The U.S. Environmental Protection Agency (EPA) announced on December 14, 2012 that they had finished an update to the National Ambient Air Quality Standards (NAAQS) for fine particle matter (PM2.5). The annual health standard is now 12 micrograms per cubic meter, down from 15. Fine particle pollution includes soot, a diesel engine emission.
With new or more stringent national standards come local regulations to meet those standards. According to the EPA, fewer than 10 counties out of the more than 3,000 counties in the U.S. will need local actions to reduce fine particle pollution in order to meet the new standard by 2020, as required by the Clean Air Act.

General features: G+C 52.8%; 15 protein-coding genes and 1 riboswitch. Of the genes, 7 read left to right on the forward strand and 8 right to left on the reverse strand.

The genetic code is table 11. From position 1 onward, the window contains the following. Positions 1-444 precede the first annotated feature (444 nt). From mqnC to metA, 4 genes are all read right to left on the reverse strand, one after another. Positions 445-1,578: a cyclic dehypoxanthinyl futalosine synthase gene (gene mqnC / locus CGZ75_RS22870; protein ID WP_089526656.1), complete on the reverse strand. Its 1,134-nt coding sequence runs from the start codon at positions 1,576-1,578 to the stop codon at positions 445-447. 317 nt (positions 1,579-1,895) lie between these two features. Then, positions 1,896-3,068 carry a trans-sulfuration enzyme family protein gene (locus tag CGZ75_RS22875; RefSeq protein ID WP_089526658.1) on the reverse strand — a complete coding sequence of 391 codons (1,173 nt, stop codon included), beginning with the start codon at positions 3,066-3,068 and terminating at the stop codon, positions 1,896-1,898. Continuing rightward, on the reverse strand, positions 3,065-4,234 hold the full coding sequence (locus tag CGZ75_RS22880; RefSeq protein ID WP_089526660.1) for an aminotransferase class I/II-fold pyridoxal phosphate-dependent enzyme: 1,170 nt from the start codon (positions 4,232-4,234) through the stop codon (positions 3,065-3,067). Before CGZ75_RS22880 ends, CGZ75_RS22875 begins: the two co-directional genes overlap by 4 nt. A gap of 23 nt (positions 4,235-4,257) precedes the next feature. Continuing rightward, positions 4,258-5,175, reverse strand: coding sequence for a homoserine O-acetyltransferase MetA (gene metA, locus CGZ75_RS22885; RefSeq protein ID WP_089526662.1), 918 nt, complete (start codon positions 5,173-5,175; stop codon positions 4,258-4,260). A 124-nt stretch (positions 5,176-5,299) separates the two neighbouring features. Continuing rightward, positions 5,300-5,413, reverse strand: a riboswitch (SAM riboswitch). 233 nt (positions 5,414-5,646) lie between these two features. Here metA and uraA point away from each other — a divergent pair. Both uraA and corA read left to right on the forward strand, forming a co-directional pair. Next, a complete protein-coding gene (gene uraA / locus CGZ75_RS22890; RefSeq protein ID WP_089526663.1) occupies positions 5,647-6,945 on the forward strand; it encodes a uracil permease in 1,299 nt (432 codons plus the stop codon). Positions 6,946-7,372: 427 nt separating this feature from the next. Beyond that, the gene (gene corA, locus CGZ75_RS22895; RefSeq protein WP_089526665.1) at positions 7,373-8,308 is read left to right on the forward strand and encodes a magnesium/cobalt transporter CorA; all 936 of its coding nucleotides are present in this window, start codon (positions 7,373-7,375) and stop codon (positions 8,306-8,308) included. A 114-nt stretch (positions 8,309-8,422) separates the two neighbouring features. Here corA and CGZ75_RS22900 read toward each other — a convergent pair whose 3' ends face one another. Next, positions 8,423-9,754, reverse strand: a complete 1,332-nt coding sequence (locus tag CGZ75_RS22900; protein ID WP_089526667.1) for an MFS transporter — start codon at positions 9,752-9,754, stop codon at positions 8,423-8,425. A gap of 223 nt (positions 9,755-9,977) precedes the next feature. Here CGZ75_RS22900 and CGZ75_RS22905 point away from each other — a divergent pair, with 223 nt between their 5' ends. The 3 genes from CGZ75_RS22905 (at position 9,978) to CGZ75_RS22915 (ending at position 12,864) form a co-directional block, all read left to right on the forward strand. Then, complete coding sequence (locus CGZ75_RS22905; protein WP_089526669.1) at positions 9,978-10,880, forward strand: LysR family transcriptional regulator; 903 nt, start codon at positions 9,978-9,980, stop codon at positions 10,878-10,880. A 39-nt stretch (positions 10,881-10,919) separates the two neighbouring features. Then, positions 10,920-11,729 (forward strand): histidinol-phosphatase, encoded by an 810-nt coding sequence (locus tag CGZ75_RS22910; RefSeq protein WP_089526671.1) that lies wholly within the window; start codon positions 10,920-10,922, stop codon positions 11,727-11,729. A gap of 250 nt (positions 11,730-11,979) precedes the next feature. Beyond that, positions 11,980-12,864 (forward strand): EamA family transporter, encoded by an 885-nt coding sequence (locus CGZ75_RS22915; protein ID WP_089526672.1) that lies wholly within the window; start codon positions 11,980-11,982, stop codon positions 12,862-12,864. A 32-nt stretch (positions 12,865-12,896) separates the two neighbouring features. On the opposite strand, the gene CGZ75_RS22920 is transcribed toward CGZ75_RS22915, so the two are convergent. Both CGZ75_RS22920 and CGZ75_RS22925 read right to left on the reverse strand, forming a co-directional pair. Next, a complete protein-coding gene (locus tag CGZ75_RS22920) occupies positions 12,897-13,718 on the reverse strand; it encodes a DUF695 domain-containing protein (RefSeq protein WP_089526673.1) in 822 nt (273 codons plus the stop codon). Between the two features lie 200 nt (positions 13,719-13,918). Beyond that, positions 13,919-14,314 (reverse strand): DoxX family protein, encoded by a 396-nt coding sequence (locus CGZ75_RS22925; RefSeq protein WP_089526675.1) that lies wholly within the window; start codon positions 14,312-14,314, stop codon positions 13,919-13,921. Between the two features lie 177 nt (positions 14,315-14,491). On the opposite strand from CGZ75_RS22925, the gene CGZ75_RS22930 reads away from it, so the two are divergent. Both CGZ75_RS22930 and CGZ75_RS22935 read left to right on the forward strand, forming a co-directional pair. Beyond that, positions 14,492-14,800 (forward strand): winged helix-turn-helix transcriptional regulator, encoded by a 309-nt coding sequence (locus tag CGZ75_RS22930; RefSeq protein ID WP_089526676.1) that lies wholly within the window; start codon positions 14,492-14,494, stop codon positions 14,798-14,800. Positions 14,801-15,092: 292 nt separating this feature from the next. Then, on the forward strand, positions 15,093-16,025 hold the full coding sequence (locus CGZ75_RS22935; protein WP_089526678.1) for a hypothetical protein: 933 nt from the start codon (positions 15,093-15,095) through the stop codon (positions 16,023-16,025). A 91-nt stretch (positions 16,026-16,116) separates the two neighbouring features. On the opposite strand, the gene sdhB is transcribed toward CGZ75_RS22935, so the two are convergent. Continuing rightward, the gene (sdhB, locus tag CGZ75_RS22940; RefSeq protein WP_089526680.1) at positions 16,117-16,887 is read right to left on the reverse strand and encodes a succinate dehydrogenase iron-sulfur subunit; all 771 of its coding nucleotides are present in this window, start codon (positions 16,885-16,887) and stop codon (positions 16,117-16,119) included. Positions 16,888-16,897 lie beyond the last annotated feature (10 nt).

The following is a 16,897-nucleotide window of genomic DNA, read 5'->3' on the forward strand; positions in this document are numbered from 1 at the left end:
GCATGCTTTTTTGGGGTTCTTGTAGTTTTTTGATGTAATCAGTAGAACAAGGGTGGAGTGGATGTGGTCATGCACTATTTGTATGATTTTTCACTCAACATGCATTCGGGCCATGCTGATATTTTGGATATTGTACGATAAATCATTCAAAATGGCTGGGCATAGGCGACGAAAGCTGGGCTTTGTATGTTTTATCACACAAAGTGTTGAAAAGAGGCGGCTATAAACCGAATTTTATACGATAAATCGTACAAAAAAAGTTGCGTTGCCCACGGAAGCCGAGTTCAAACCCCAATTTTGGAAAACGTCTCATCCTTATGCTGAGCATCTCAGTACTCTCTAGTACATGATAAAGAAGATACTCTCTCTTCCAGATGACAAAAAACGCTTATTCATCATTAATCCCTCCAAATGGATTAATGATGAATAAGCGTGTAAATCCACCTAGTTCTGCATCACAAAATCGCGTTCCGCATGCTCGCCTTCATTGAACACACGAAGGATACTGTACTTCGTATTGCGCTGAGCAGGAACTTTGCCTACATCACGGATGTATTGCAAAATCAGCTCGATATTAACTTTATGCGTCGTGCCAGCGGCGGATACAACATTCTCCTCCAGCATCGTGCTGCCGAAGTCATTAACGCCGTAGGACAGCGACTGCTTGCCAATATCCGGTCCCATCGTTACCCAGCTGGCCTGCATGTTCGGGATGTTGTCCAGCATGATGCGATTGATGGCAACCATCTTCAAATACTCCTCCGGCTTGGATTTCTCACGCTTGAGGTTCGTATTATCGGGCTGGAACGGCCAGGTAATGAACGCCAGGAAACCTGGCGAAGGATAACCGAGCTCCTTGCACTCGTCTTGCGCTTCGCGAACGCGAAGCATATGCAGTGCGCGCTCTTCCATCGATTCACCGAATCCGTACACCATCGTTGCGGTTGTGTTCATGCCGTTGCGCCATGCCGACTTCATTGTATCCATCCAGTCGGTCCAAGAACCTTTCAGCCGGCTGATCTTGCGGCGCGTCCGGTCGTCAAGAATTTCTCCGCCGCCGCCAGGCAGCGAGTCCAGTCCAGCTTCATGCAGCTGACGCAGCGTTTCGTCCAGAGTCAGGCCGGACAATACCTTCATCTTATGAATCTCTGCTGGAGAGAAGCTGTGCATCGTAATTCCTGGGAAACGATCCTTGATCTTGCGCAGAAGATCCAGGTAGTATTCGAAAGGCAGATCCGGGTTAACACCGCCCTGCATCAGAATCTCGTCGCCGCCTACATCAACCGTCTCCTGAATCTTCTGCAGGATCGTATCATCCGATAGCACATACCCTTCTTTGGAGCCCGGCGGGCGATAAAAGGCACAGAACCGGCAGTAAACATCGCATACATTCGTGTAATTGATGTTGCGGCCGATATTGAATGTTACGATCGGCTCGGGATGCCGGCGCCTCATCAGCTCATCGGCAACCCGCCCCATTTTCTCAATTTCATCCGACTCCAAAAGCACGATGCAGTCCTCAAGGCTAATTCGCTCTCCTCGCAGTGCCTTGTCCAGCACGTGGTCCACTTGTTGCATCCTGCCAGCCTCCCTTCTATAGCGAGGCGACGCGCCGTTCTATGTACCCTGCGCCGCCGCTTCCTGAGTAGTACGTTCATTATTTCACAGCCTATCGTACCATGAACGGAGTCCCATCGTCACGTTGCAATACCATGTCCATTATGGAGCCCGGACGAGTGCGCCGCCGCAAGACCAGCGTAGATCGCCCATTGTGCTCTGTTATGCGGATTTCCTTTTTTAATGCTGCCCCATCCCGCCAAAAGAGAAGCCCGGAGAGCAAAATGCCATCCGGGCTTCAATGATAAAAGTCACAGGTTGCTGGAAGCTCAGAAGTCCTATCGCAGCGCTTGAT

In the counties that are expected to be impacted, it may take up to three years for local actions to be approved and implemented, but diesel equipment owners in these counties should stay tuned for regulatory developments that could impact their fleet. Both regular and planned revisions to monitoring of air quality by the EPA could find additional counties do not meet the new standard in the future.
Another NAAQS revision that could have a significantly broader impact later this year is the ground-level ozone standard. You may remember that revisions to this standard were delayed in September 2011, but the next scheduled statutory review of the ozone standard will be in October 2013 with new standards finalized by July 2014. Watch Emissions Hub for news on this expected revision as it develops.